Bomb blasts rock Indonesia’s Bali, 21 dead
By Darren Whiteside
BALI, Indonesia (Reuters) – Two bomb blasts ripped through popular tourist areas on the Indonesian resort island of Bali on Saturday, killing at least 21 people including foreigners and wounding 85, officials said.
President Susilo Bambang Yudhoyono condemned as terrorism the nearly simultaneous blasts, which come three years after militants linked to al Qaeda bombed two nightclubs in Bali, killing 202 people, mainly foreign tourists.
Police confirmed two bomb blasts near separate cafes packed with evening diners, one in Kuta Beach and the other Jimbaran Beach, while local Metro TV said there had been four blasts.
“People were running for their lives. Foreign tourists were wounded. I am so scared,” Yosi, 24, a shop owner in Kuta Beach near the blast site told Reuters.
Officials at Bali’s Sanglah hospital said 21 dead had been brought in. They included one Australian and a Japanese national.
At least 85 people, including five South Koreans, had been wounded, officials said.
Australian Jason Childs said he was having dinner along Jimbaran Beach when the bombs went off.
“We helped a few victims on the sand there on the beach and there were a few people lying … on the tables which are out on the beach, dead,” Childs told the Australian Broadcasting Corporation, according to its website (www.abc.net.au).
“I didn’t want to walk in there too far, too scared another bomb would go off, and everyone started screaming ‘there’s another bomb’ and everyone started running.”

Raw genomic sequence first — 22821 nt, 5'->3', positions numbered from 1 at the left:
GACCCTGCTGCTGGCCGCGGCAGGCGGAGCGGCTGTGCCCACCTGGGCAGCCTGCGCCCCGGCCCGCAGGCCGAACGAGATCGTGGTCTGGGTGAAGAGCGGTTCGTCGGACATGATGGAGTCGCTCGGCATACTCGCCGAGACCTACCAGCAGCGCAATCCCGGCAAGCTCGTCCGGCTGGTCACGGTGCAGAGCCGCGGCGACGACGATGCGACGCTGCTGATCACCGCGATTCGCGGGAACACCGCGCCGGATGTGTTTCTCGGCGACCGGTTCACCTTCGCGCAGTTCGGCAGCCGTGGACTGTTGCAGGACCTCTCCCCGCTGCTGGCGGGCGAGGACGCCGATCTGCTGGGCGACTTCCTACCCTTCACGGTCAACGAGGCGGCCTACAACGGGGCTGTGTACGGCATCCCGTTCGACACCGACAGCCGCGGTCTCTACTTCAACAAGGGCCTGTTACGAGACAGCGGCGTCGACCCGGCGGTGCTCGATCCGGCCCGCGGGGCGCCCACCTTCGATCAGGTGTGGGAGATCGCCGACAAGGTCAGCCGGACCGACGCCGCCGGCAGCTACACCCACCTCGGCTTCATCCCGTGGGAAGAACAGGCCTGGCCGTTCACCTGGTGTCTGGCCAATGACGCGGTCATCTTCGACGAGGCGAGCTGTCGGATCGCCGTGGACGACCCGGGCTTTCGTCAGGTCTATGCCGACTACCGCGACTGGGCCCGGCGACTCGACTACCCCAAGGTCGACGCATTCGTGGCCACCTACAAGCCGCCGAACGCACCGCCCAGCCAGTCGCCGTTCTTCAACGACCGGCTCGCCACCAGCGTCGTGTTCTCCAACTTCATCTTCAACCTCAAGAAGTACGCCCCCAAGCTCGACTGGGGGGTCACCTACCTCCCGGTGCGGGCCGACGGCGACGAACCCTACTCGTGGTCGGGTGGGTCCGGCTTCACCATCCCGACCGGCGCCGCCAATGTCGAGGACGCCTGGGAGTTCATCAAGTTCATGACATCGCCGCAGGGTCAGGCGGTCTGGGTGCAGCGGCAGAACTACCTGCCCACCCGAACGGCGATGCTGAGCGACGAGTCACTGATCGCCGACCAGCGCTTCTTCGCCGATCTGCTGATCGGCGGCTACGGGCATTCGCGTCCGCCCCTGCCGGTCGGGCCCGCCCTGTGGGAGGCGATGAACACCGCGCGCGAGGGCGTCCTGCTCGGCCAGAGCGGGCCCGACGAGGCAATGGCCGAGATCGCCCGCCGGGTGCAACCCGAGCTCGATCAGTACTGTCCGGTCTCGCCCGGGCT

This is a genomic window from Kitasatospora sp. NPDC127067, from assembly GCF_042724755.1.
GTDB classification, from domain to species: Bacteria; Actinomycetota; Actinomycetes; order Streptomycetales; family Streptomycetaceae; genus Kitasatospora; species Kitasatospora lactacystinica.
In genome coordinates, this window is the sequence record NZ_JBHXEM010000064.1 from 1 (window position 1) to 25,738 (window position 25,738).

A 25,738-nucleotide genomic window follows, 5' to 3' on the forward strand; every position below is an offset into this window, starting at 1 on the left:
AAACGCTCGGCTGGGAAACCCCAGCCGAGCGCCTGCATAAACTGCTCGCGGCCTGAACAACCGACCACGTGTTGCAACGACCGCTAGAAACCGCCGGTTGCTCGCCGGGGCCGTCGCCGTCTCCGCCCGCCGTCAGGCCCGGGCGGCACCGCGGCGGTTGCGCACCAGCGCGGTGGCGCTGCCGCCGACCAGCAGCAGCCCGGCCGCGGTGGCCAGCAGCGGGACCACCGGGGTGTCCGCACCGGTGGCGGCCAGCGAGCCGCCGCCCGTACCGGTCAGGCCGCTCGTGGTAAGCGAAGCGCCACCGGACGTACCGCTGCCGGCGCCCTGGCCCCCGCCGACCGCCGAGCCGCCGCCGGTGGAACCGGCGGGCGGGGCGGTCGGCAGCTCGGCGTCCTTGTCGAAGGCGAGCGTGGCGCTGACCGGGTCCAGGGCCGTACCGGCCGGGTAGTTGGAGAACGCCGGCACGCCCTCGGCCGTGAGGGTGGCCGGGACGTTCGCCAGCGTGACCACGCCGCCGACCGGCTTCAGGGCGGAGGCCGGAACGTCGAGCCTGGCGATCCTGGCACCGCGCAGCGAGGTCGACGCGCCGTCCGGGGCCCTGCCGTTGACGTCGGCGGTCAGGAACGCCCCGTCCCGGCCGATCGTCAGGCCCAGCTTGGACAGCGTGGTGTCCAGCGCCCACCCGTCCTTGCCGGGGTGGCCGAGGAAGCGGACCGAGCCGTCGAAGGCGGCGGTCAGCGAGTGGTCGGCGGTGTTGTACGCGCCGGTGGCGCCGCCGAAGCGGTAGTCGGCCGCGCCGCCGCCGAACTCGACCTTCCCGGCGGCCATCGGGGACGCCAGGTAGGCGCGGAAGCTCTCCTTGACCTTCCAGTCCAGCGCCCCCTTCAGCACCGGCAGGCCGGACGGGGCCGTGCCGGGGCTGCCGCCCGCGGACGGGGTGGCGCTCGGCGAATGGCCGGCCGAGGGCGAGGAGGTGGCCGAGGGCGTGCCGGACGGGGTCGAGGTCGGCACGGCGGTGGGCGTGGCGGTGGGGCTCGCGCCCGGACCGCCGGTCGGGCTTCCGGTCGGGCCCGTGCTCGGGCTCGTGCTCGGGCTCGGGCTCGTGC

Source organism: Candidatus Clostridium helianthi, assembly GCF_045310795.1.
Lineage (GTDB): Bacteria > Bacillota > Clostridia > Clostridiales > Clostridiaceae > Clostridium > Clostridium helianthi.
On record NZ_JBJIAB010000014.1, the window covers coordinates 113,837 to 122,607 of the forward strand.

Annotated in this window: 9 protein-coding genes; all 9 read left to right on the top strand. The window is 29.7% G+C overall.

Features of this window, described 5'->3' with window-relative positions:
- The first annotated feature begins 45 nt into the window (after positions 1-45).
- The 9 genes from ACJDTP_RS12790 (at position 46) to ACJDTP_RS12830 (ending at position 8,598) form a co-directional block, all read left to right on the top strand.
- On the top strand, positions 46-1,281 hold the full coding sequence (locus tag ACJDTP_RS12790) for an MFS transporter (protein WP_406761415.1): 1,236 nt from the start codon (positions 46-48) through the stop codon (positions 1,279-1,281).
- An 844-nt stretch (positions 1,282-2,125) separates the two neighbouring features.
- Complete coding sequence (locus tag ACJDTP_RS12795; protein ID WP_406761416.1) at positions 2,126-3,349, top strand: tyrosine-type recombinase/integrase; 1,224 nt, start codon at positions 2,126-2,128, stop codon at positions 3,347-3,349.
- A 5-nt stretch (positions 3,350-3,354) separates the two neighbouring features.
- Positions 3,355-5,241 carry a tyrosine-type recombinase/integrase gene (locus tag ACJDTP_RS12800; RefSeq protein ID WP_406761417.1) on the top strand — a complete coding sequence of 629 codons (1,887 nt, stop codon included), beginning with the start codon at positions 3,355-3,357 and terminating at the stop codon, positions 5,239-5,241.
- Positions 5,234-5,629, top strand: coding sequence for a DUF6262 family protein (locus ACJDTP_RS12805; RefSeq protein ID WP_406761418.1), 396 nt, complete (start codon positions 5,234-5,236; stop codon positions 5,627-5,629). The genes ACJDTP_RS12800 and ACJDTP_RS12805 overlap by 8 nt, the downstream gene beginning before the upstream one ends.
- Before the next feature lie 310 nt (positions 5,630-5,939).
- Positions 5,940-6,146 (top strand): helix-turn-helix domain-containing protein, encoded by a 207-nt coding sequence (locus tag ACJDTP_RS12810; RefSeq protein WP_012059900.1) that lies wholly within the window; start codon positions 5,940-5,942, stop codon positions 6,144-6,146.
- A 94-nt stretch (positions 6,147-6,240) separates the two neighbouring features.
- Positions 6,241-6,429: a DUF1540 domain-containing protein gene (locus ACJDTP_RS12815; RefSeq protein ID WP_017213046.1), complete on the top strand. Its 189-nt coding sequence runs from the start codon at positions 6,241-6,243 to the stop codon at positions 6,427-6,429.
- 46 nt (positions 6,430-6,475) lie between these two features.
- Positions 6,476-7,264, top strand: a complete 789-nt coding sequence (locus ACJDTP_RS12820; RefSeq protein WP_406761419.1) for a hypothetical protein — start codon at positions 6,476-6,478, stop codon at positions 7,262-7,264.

Local Metro TV said there were two blasts at Jimbaran and two at Kuta. It quoted witnesses who said one of the Jimbaran explosions was near the upmarket Four Seasons Hotel.
Inside the badly damaged Raja restaurant and bar in Kuta Beach, a popular eatery, blood was spattered on the floor. Shattered glass from other shops and cafes littered the street.
People were crying and looked shocked, television pictures showed. Wounded Indonesian victims sat on the pavement, while foreigners appeared to be in panic.
Yudhoyono said it was too soon to blame anyone for the attacks, which security experts said bore the hallmarks of Jemaah Islamiah, a network seen as the regional arm of al Qaeda.
Police have blamed Jemaah Islamiah for a series of attacks against Western targets in the world’s most populous Muslim nation in recent years, including the 2002 Bali blasts. They have launched roughly one major attack each year since then.
“This is clearly a terrorist act … We will catch the perpetrators and punish them,” Yudhoyono told an impromptu news conference in Jakarta, adding he would go to Bali on Sunday.
ANOTHER HEADACHE FOR YUDHOYONO
The attacks pile on the problems for the former general, who marks his first year in office on October 20.
Yudhoyono is also battling an outbreak of deadly bird flu and protests over sharp hikes in domestic fuel prices.
He noted that in July he had received information of an impending attack, with explosives ready to be detonated, but said that information showed the target would be Jakarta.
Ken Conboy, a security and military expert in Jakarta, said attention would focus on Jemaah Islamiah (JI).
“If you look at all the previous JI bombs, we know through interrogation that they considered the Bali bombing was their sole success. They really thought of that as a success, so I guess they’re trying to repeat their earlier success,” he said.
More than 30 militants were eventually caught and convicted over the 2002 Bali attacks.
Bali, 960 km (595 miles) east of Jakarta, is Indonesia’s most popular destination for foreign tourists. While the number of foreign tourists dropped sharply after the attacks three years ago, the island’s key industry has since recovered.
The predominantly Hindu island is home to 3 million people and is famous for its beautiful beaches, rich culture and picture postcard landscapes of rice fields and volcanoes.
(Additional reporting by Telly Nathalia, Karima Anjani and Muklis Ali in Jakarta)
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